Respecting your Limits
Filthy Casual. Fake Gamer. Poser. That’s just a few of the names I’ve been called by self-proclaimed “hardcore” gamers. This is nothing new for me. I’ve been derided for the types of games I play and the way I play them for as long as I can remember – and all too often, the one saying these things has been me.
Growing up in the 80s and 90s, my family always had Nintendo consoles. I loved the JRPGs, puzzles, and turn-based strategy, but I could never get into the faster-paced action games. I loved watching my sisters play Mario and Metroid and Hexen, but whenever I picked up the controller, I’d panic. I felt an overwhelming urge to run away and hide that I just couldn’t overcome.
I’m autistic, and two of my most significant traits are hypersensitivity and hyperempathy. These are not medical terms, but words that people like me have come up with to describe ourselves. Hypersensitivity means that sounds, flickering and flashing visuals, and sensations that others might not even notice are physically painful to me. This is a function of how my central nervous system works, and not something that can be changed.
Hyperempathy is a special type of sensitivity. Contrary to the old myth that all autistic people lack empathy, I connect to others too strongly. I can’t disconnect from the feelings I see in other people. This even extends to works of fiction such as films and video games. (Especially video games.)
I didn’t know I was autistic until I was in my 20s. Growing up, everyone around me treated my sensitivity like a character flaw. I was repeatedly told that I needed to toughen up, face my fears, and stop being so pathetic. If I just kept at it, I’d get stronger. If I failed, I just wasn’t trying hard enough. I believed this for decades.
Though games typically have you controlling a character, the average person can keep an emotional distance from this collection of pixels on a screen. It’s just a game, after all. But I can’t disconnect like that. If something is after my character, be it a terrifying photorealistic Xenomorph or the cartoonish groaning of a Minecraft zombie, I feel like my real, actual life is in danger. This cannot be switched off. It cannot be overcome with willpower. It is how my brain works.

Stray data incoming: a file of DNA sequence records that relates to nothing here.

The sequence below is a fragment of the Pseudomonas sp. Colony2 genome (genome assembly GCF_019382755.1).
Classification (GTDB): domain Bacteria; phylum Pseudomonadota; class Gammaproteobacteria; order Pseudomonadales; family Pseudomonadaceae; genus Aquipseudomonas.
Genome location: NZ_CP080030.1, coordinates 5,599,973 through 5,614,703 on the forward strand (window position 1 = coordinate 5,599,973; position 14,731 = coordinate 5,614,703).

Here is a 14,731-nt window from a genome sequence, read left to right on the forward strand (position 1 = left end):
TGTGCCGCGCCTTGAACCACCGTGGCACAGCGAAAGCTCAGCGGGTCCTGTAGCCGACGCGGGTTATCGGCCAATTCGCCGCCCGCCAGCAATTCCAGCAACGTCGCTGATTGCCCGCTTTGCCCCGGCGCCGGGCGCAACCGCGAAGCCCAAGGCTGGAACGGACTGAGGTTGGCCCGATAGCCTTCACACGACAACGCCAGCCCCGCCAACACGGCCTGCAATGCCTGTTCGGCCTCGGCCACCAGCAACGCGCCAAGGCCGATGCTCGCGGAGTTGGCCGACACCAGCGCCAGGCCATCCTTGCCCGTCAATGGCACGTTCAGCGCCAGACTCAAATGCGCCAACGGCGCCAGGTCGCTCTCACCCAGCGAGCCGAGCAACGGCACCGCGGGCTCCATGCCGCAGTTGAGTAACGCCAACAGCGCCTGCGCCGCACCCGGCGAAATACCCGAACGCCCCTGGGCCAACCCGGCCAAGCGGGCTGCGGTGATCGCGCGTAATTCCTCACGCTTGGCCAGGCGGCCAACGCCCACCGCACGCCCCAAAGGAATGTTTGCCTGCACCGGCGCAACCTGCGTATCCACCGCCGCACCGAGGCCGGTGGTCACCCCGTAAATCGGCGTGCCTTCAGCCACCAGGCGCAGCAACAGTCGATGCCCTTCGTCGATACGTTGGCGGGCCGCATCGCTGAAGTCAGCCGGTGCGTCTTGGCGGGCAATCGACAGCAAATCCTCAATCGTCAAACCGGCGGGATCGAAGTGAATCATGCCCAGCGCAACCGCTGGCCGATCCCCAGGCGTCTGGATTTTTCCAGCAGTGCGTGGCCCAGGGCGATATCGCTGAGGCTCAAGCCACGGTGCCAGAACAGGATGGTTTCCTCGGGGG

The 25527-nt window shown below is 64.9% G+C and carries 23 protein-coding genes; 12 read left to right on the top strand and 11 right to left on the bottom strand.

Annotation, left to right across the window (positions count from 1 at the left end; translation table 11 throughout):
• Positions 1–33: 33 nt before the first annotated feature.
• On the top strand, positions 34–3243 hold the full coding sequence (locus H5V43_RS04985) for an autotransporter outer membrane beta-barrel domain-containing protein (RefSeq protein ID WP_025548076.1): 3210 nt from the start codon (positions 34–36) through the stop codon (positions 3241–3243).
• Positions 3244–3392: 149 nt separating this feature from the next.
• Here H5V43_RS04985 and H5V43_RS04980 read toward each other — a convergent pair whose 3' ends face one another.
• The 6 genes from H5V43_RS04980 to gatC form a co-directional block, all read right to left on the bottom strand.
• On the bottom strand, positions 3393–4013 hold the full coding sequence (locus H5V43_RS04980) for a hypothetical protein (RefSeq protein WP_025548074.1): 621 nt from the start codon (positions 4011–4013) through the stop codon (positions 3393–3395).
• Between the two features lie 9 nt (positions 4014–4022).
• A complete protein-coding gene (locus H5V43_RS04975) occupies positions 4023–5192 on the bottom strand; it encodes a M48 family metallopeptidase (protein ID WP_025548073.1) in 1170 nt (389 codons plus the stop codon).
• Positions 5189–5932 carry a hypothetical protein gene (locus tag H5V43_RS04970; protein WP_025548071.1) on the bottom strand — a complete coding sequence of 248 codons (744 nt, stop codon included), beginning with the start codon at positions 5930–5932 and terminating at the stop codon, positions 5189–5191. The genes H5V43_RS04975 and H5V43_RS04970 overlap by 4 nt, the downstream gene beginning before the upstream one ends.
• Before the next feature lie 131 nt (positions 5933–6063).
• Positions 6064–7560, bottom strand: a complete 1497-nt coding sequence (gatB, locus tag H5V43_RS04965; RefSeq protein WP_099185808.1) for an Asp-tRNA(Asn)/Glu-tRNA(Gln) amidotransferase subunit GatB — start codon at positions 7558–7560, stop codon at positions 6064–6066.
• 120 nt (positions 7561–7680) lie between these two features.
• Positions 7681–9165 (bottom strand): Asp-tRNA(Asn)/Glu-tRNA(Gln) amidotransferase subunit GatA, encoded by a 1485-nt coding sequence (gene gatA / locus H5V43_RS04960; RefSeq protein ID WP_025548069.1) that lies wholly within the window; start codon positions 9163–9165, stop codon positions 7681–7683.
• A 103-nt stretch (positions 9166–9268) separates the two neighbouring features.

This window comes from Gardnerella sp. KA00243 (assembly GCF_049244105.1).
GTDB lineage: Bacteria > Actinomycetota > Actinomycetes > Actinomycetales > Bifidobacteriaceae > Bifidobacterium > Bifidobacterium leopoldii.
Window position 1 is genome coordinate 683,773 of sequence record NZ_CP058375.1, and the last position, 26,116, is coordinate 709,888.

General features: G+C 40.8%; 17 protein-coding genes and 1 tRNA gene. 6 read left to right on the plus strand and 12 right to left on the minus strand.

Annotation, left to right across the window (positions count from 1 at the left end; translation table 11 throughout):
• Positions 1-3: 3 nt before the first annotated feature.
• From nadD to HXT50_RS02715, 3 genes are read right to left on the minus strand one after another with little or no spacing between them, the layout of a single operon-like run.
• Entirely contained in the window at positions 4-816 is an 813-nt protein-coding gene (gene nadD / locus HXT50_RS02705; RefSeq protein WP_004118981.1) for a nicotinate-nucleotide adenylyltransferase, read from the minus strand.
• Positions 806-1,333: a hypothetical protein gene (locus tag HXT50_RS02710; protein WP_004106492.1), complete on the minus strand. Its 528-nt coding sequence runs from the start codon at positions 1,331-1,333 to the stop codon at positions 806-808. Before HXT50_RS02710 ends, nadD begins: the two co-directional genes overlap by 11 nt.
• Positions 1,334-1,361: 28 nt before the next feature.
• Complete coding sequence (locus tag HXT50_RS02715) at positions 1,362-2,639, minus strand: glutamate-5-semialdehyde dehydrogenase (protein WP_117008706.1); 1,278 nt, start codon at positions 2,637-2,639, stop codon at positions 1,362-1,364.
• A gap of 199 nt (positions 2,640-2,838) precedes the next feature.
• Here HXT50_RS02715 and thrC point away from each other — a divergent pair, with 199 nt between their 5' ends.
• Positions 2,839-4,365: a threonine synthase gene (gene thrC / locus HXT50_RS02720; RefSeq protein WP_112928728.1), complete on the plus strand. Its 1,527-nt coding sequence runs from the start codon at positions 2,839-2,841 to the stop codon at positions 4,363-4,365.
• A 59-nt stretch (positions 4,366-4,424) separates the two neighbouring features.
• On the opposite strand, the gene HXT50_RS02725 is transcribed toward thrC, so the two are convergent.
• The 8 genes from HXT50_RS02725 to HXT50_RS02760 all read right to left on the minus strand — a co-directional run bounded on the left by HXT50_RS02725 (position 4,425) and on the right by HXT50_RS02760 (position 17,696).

Even into my 30s, I kept trying to push myself. I forced myself to try to play games like Dark Souls. I recorded videos and streamed myself playing, hoping that having an audience would make it easier. I would push myself into having panic attacks and meltdowns, and I felt like a failure every single time.
One day, I opened Steam and chose one of these terrifying games. I hovered my mouse cursor over the play button… and stopped. I couldn’t do it. More importantly, I didn’t want to do it. And at last, I finally asked myself the question I should have considered decades earlier: Why am I doing this?
Why do we play games? For some people, it’s to overcome a challenge or master a skill. For others, it’s to relieve stress. Some people play as a social activity. And for some, it’s to relax. But there is one key quality that games have which should never be forgotten: they’re supposed to be fun.
We all have to do things in life that we don’t want to do, but games should never be one of those things. My life is difficult. I’m disabled. I’m in constant pain and under constant stress. I don’t need another challenge in my life. I don’t need to prove myself any more. Games have the potential to serve as an outlet, to relieve stress and help me relax. A peaceful farming game, a cartoonish rhythm game, even a difficult action game set to casual mode can improve my mental health. Why on earth was I allowing them to be another source of anxiety?
In today’s modern world where even mainstream games offer increasingly plentiful options and accessibility features, just about anyone can find a gaming experience that brings them joy. There will always be the gatekeepers who insist that their way of playing is the only correct way. But one of the greatest positive steps I ever took for my mental health was to stop listening to them.
Games are meant to be enjoyed. Go enjoy them, whatever that means to you.
Aira Lee is a nonbinary neurodivergent writer and gaming YouTuber. Having lived in too many places, she sounds vaguely foreign wherever she goes.